Actually, the ripe fruits were probably safer to eat than the leaves which contain berberine, an isoquinoline alkaloid used as by the Chinese as a yellow dye and a cooling agent to treat fevers. The chemical, usually extracted from the bark, can be toxic in high concentrations.

While the individual parts were worthy of exploration, the whole plant was not. My mother had two hedges, one on each side of the property, intended to keep people from taking short cuts across our corner lot. She planted prickly, purple-flowered moss phlox underneath, a color combination that sounds quite appealing in words, but wasn’t, at least to this child.

The deciduous shrubs always seemed somehow meager. The furrowed brown stalks have no leaves, only thorns. At each spine junction, a small stem curves out with one or more alternating, smooth edged leaves. In 1917, Hans Koehler told readers of Country Life the dead wood was best left alone because removing it left a "sorry, naked looking thing."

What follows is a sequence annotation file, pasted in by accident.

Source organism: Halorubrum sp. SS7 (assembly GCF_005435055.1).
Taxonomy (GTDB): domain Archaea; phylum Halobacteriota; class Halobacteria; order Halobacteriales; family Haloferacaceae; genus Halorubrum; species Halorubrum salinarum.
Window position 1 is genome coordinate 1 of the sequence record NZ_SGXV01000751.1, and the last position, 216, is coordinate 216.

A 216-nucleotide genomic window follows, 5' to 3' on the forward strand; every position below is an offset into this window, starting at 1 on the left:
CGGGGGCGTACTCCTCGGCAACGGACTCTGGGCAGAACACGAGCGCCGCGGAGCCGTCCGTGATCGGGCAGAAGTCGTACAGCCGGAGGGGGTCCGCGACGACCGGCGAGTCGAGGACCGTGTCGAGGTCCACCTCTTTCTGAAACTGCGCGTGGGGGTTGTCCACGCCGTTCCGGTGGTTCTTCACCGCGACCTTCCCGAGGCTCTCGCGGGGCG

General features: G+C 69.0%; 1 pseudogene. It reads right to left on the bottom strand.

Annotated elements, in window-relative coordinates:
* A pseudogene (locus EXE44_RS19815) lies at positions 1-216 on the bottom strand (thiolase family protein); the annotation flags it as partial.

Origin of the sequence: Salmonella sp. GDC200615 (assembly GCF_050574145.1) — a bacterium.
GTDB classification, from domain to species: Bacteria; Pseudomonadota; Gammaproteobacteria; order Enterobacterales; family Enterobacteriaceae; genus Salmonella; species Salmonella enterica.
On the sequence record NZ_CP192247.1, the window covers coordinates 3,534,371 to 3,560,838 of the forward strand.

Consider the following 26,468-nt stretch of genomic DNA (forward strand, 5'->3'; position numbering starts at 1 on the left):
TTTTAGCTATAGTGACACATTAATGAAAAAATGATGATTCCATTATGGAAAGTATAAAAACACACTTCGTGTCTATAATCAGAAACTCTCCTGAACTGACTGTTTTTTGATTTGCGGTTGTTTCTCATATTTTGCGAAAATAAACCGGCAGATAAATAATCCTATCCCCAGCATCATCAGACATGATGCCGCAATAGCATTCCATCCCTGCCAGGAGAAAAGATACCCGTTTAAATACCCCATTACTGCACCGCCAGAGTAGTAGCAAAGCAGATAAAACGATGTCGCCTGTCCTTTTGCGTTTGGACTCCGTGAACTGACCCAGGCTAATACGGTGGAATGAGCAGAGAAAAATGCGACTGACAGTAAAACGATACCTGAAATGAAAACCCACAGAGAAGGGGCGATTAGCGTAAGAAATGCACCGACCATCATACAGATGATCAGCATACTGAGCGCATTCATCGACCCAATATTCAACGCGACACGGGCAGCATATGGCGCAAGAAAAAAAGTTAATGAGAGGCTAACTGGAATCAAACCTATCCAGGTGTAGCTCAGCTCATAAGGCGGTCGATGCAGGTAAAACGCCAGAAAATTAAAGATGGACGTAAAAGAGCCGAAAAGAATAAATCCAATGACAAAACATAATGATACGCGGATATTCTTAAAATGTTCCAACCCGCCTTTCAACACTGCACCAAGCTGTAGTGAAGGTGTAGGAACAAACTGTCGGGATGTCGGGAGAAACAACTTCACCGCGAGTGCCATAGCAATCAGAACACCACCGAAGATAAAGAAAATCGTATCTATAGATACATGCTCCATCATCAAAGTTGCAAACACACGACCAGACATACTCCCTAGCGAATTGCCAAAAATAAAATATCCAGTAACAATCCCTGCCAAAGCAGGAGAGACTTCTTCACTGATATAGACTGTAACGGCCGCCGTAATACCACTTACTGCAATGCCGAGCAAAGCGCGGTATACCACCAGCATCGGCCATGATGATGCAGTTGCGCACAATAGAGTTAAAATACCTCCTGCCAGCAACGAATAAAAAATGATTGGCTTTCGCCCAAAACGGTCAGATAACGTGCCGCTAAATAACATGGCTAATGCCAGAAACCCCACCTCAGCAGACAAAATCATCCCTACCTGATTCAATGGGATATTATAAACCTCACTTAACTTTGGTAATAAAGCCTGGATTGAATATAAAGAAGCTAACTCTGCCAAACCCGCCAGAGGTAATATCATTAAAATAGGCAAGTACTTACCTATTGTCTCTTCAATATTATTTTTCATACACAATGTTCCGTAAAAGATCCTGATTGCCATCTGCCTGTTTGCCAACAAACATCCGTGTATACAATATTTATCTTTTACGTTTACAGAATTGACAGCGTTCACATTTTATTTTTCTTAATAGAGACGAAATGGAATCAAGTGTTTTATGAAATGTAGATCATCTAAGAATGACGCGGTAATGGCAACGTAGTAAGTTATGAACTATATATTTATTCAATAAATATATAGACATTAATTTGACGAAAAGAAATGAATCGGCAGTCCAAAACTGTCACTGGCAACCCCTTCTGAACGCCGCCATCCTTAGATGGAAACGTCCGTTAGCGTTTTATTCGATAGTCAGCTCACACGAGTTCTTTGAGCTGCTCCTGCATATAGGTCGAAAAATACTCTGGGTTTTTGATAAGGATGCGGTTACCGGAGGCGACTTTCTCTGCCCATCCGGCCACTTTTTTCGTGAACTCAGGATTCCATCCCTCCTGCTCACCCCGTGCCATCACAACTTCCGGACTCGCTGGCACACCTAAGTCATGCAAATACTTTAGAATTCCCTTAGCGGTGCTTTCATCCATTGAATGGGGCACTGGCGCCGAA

Eventually I escaped to college, to jobs, to other towns and states, and never again thought about barberry. Even though it’s been colonizing farmland that reverted to forests in New Jersey, I don’t remember seeing any shrubs there in the late 1970's.

Then I returned to Michigan, and there was Japanese barberry, waiting. This time it was a green leaved form in a hedge down the street. I don’t remember how I knew it was a barberry, perhaps the leaf texture. The plants were fuller than my mother’s, but otherwise even more nondescript. That is until fall, when they turned brilliant orange, the best of all the autumn colors.

Then, I thought there might be a reason for barberry after all. Only, the green leaved species, Berberis thunbergii, is rarely sold. It was replaced by its burgundy-leaved spawn, altapurpurea, after the Renault Nursery released it in Orleans in 1913. Now all that’s commonly sold in the local stores is a dwarf developed by Van Eyck in Boskoop in the depths of the occupation of the second world war.

One reason the red is more available, beyond the predilection of landscaper designers for plants with varied foliage, is the green is seen as more invasive. However, that may be deceptive. In greenhouse conditions, 14% of germinated altapurpurea seedlings revert to green; in the wild, 50% of the survivors have green leaves.